“Enter a surreal landscape of the twisted and unusual. Wander through the echoing corridors of old manor houses, explore dead cities and hidden rooms, and dance with menacing marionettes.”
So goes the official blurb for Ms. Craig-Whytock’s latest collection of short stories. When I first received my review copy, I eagerly dove into the first few stories as I like stories of “mystery and imagination” along the lines of Mr. Poe. Initially, I was a little disappointed as I found the stories very short, almost flash fiction. So I set it aside.
Recently, my wife and I went on a two-week vacation and I took along the book, among a few others. I like to sit in the car and read while my wife shops and this would be the perfect book to have stowed away in the glovebox.
I must admit I now have a very different view of this collection, once I read all the stories within its covers. There are a few (like in any collection) that came across as “unfinished” or “unpolished”, but there are a few cracking good ones in here, good stories that could be the genesis of a good novel.
“Nomads of the Modern Wasteland” a post-apocalyptic story appears throughout the collection in three distinct parts, with the same characters. Money is valueless, and finding food is everything. Mr. Franklin owns a highway service center, the type you see just off the road with gas, a food court and restrooms. He has stored plenty of food in his refrigerators and storeroom, which he keeps going with a generator until his gasoline supply runs out. Roving marauders are a constant threat, and he has a shotgun to take care of them.
“No Strings Attached” is the creepy marionette (don’t call it a puppet!) mentioned in the opening blurb. Handcrafted by her husband, Edie finds it watching her all too eerily.
“Resurrection” is based on a budgie that was thought dead and buried. Young Dorcas digs him up to see him one last time. Apparently, he was just stunned, but to Dorcas, he has returned to life. Does the same thing happen with humans, she wonders…..
“Just the Right Size” is possibly the story of a budding serial killer. They are never nice to animals as a child, are they?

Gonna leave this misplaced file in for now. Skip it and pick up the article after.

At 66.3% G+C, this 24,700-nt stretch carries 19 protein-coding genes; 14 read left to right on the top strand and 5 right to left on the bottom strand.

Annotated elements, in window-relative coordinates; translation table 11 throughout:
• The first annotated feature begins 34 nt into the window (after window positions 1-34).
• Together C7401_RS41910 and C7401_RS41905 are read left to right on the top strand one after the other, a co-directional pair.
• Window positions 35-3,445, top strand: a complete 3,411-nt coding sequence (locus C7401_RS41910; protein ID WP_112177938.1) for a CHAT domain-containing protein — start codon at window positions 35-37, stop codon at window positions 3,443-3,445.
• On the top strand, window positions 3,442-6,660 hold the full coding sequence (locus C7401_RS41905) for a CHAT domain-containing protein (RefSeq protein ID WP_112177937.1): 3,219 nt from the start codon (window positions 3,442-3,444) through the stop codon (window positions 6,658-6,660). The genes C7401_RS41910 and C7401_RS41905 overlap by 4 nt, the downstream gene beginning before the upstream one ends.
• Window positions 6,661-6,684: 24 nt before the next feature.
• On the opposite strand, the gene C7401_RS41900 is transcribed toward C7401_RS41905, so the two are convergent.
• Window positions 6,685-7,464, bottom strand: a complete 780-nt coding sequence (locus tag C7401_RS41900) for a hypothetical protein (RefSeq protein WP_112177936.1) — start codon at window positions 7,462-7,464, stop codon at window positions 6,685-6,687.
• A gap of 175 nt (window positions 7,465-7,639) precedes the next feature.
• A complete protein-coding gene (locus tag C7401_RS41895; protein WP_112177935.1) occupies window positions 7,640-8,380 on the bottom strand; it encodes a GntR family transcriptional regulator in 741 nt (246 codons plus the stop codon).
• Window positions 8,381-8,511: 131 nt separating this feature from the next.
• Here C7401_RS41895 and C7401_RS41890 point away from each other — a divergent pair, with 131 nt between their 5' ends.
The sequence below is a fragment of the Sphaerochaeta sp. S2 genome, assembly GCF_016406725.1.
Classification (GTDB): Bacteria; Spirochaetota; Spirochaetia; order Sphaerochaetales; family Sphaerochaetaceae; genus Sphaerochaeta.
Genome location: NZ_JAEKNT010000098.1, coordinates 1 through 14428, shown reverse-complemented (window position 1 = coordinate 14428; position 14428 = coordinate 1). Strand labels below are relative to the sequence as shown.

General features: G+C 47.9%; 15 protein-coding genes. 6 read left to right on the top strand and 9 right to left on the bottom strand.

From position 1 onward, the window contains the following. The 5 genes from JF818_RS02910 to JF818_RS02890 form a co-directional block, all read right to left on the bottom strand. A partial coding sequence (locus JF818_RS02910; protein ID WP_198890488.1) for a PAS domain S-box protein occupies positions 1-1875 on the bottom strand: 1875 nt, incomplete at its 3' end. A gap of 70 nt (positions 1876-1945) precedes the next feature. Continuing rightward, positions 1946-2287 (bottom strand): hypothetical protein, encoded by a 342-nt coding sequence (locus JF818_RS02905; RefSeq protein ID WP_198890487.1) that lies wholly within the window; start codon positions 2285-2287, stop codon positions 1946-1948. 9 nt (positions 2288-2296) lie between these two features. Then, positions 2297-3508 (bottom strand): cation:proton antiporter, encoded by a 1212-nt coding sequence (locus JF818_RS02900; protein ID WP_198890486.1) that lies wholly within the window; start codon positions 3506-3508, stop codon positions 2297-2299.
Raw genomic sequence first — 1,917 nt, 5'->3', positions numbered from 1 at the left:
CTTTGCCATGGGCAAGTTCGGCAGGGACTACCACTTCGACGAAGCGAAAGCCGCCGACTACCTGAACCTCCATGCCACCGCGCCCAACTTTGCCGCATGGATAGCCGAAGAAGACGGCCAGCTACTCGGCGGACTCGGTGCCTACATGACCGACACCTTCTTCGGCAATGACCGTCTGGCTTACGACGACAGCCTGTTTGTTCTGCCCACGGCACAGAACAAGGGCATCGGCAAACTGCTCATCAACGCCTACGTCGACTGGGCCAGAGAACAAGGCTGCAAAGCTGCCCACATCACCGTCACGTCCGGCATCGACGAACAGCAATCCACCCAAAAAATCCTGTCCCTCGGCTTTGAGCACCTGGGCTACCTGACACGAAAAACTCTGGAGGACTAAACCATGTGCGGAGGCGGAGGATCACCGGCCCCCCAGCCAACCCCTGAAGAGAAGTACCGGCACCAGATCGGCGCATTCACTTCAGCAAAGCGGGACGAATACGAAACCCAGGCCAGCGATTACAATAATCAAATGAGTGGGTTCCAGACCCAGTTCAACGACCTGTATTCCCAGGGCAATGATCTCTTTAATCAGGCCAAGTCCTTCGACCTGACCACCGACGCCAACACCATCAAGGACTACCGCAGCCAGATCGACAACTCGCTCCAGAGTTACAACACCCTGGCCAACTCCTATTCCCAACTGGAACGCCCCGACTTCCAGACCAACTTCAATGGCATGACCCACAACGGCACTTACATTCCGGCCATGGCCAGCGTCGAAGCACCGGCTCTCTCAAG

“The Visit” was one of my favourite stories. It has the Grim Reaper riding in a near-empty subway car, patiently awaiting his next victim. But it’s “not you,” he says to Serena. Who is it to be, then?
There are twenty-seven stories in all in At the End of It All, some are just a page long, others are several pages, but they are all on the concise side. Perfect for reading on vacation, or on the subway. Just watch for a well-dressed man whistling away to himself. It might be your turn.
About the Author
Suzanne Craig-Whytock is the author of three novels, Smile, The Dome, and The Seventh Devil (published by Bookland Press) and two short story collections, Feasting Upon The Bones and At The End Of It All (published by Potters Grove Press). Her second novel The Dome was recently translated into Arabic and her first novel Smile is due to be released in Georgian this summer. The sequel to The Seventh Devil will also be out at the end of June. Her short fiction and poetry have appeared in numerous literary journals. Suzanne is also the editor-in-chief of DarkWinter Literary Magazine, an online journal of short fiction and poetry.
- Publisher : Potter’s Grove Press LLC (January 31, 2023)
- Language : English
- Paperback : 112 pages
- ISBN-10 : 1951840631
- ISBN-13 : 978-1951840631
James M. Fisher is the owner and editor-in-chief of The Miramichi Reader. He began TMR in 2015, realizing that there was a genuine need for more book reviews of Canadian literature. It has since become Canada’s best-regarded source for the finest in new literary releases. James has been interviewed about TMR on CBC Radio and other media sites. James works as a Magnetic Resonance Imaging (MRI) Technologist and lives in Miramichi, New Brunswick with his wife Diane and their tabby cat Eddie.